I begin with this story because Tom Price, Donald Trump’s nominee for secretary of health and human services, doesn’t think the government has any place in our health care system. He fits very well among Mr. Trump’s choices to head government departments and agencies, a group of people who don’t believe in the work of their respective departments: Jeff Sessions for attorney general, who was denied a federal judgeship because of his racist comments and judicial overreach as Alabama’s attorney general; Scott Pruitt, who has sued the Environmental Protection Agency 13 times because he opposes regulations and doesn’t believe in climate science, to head that agency; Betsy DeVos for secretary of education, who has no background in education and has spent millions of dollars lobbying to get money away from public schools; and Rex Tillerson, who worked all his life for Exxon, which had a large deal with Russia put on hold by sanctions imposed after Russia annexed Crimea, as secretary of state, with the ability to lift those sanctions. And that’s just a sample.

Since 2009, Price, an orthopedic surgeon, has been a member of the American Association of Physicians and Surgeons (AAPS), a group whose members sign a “declaration of independence” renouncing payments from third-party payers, whether government or private insurers. Their journal has published articles opposing taxes on cigarettes, linking abortion and breast cancer, doubting whether HIV causes AIDS, and opposing mandatory vaccinations. They oppose regulating medical practice even as far as hospital peer reviews, and are fiercely for free-market medicine. Continue reading

Let’s Talk Contraception: Contraceptive Changes on the Horizon

MicrogestinThe Affordable Care Act has undeniably improved women’s ability to receive preventive care that includes contraception. Insured women are now able to have any FDA-approved birth control provided to them at no cost as part of their preventive health care. Access to contraception has been shown time and again to improve the lives of women, their children, and their families by allowing them to plan and space pregnancies, decreasing maternal and infant mortality and also increasing their economic stability.


Some states are taking steps to make birth control less expensive and more convenient to obtain!


The Affordable Care Act has also undeniably opened up a Pandora’s box of contraception-related issues.

The American Congress of Obstetricians and Gynecologists (ACOG) states that “contraception is an essential part of preventive care and all women should have unhindered and affordable access to any FDA approved contraceptive.” In their yearly report, “Access to Contraception,” they advocate 18 recommendations, which include:

  • over-the-counter access to oral contraceptives that is accompanied by insurance coverage or some other cost support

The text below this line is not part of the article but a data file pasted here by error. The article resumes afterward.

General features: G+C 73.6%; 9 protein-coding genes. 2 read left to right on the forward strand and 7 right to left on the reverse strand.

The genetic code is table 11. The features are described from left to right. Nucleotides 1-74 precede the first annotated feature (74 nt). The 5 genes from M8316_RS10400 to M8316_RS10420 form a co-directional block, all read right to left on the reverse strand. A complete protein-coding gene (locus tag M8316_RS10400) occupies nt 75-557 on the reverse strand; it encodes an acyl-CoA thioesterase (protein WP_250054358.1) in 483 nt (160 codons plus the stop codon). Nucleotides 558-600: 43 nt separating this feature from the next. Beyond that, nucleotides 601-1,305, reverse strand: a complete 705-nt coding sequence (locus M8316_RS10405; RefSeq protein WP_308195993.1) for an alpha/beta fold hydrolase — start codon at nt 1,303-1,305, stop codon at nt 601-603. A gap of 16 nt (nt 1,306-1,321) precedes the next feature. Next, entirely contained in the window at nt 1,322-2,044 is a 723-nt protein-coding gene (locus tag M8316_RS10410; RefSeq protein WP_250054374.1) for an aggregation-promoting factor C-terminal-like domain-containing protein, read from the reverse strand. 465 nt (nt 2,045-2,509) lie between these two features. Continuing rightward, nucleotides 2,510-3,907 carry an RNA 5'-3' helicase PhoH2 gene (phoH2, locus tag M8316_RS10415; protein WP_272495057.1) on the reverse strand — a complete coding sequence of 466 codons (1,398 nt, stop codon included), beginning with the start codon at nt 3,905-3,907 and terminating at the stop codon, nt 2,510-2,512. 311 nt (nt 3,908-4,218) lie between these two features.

• payment coverage for 3- to 13-month supplies of birth control to improve contraceptive continuation

In the United States, statistics show that half of all pregnancies are unintended. A recent study has shown that if women who were at risk for unintended pregnancy were able to easily access effective birth control (such as the Pill) at low cost and without a prescription, their rate of unintended pregnancy would decrease significantly. Continue reading

A Conversation With Faye Wattleton: Part 4, Looking Back

Faye Wattleton was president of Planned Parenthood Federation of America from 1978 to 1992. She was generous enough to speak to me on January 7, 2013, and throughout the month of February we’ve shared her experiences and perspectives in observance of Black History Month. In this final installment, we look at her thoughts about her time at PPFA and her life after leaving Planned Parenthood.

In 1970, just a few years after receiving her master’s degree, Faye Wattleton left the Dayton Health Department and the Visiting Nurses Association to serve as executive director for Planned Parenthood of Miami Valley in Ohio. While she was there, the Roe v. Wade decision was handed down, and when a local reporter asked for a comment, Ms. Wattleton realized that her affiliate had no prepared statement. As she wrote in her autobiography, “The national offices had communicated no strategy for addressing the implications of such a landmark decision.”


“The exercise of safe reproductive health services and choices for women around the world is vital to the planet.”


At the time, no one had known what to expect from the Supreme Court, and the ruling came as a shock to Wattleton and her colleagues. But the Roe v. Wade decision would eventually thrust Planned Parenthood into the highly politicized abortion debate, despite the fact that their mission was — and is — broader than that, focusing most of their energies on contraception, preventive care, and education.